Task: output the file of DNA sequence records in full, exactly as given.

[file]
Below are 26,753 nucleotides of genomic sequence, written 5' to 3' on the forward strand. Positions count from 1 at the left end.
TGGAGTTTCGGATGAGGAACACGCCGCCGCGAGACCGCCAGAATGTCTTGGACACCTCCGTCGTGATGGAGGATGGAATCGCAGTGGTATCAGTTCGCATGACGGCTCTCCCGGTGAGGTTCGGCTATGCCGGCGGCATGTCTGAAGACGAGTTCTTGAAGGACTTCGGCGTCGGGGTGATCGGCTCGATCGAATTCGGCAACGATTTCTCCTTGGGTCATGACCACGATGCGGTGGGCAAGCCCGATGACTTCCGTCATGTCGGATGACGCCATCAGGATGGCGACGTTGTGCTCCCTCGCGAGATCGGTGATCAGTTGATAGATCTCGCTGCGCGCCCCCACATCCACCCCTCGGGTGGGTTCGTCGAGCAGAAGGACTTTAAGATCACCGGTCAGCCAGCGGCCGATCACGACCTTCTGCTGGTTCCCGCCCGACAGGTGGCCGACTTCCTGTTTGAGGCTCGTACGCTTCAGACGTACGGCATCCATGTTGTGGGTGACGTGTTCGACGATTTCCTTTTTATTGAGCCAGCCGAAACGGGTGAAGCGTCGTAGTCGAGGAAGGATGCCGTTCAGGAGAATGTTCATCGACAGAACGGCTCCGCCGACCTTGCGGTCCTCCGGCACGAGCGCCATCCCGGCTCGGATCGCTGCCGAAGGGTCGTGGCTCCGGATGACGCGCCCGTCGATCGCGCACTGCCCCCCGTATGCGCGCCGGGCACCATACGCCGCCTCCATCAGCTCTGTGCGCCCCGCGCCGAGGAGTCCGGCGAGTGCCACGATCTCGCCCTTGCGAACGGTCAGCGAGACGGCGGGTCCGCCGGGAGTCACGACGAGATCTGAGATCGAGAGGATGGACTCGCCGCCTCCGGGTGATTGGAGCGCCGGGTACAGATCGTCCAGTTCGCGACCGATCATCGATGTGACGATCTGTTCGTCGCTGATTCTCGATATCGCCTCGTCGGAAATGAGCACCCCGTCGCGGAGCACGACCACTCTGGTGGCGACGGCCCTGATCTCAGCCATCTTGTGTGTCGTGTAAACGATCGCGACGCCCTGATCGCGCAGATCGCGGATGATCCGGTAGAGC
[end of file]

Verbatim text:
Below are 26,753 nucleotides of genomic sequence, written 5' to 3' on the forward strand. Positions count from 1 at the left end.
TGGAGTTTCGGATGAGGAACACGCCGCCGCGAGACCGCCAGAATGTCTTGGACACCTCCGTCGTGATGGAGGATGGAATCGCAGTGGTATCAGTTCGCATGACGGCTCTCCCGGTGAGGTTCGGCTATGCCGGCGGCATGTCTGAAGACGAGTTCTTGAAGGACTTCGGCGTCGGGGTGATCGGCTCGATCGAATTCGGCAACGATTTCTCCTTGGGTCATGACCACGATGCGGTGGGCAAGCCCGATGACTTCCGTCATGTCGGATGACGCCATCAGGATGGCGACGTTGTGCTCCCTCGCGAGATCGGTGATCAGTTGATAGATCTCGCTGCGCGCCCCCACATCCACCCCTCGGGTGGGTTCGTCGAGCAGAAGGACTTTAAGATCACCGGTCAGCCAGCGGCCGATCACGACCTTCTGCTGGTTCCCGCCCGACAGGTGGCCGACTTCCTGTTTGAGGCTCGTACGCTTCAGACGTACGGCATCCATGTTGTGGGTGACGTGTTCGACGATTTCCTTTTTATTGAGCCAGCCGAAACGGGTGAAGCGTCGTAGTCGAGGAAGGATGCCGTTCAGGAGAATGTTCATCGACAGAACGGCTCCGCCGACCTTGCGGTCCTCCGGCACGAGCGCCATCCCGGCTCGGATCGCTGCCGAAGGGTCGTGGCTCCGGATGACGCGCCCGTCGATCGCGCACTGCCCCCCGTATGCGCGCCGGGCACCATACGCCGCCTCCATCAGCTCTGTGCGCCCCGCGCCGAGGAGTCCGGCGAGTGCCACGATCTCGCCCTTGCGAACGGTCAGCGAGACGGCGGGTCCGCCGGGAGTCACGACGAGATCTGAGATCGAGAGGATGGACTCGCCGCCTCCGGGTGATTGGAGCGCCGGGTACAGATCGTCCAGTTCGCGACCGATCATCGATGTGACGATCTGTTCGTCGCTGATTCTCGATATCGCCTCGTCGGAAATGAGCACCCCGTCGCGGAGCACGACCACTCTGGTGGCGACGGCCCTGATCTCAGCCATCTTGTGTGTCGTGTAAACGATCGCGACGCCCTGATCGCGCAGATCGCGGATGATCCGGTAGAGC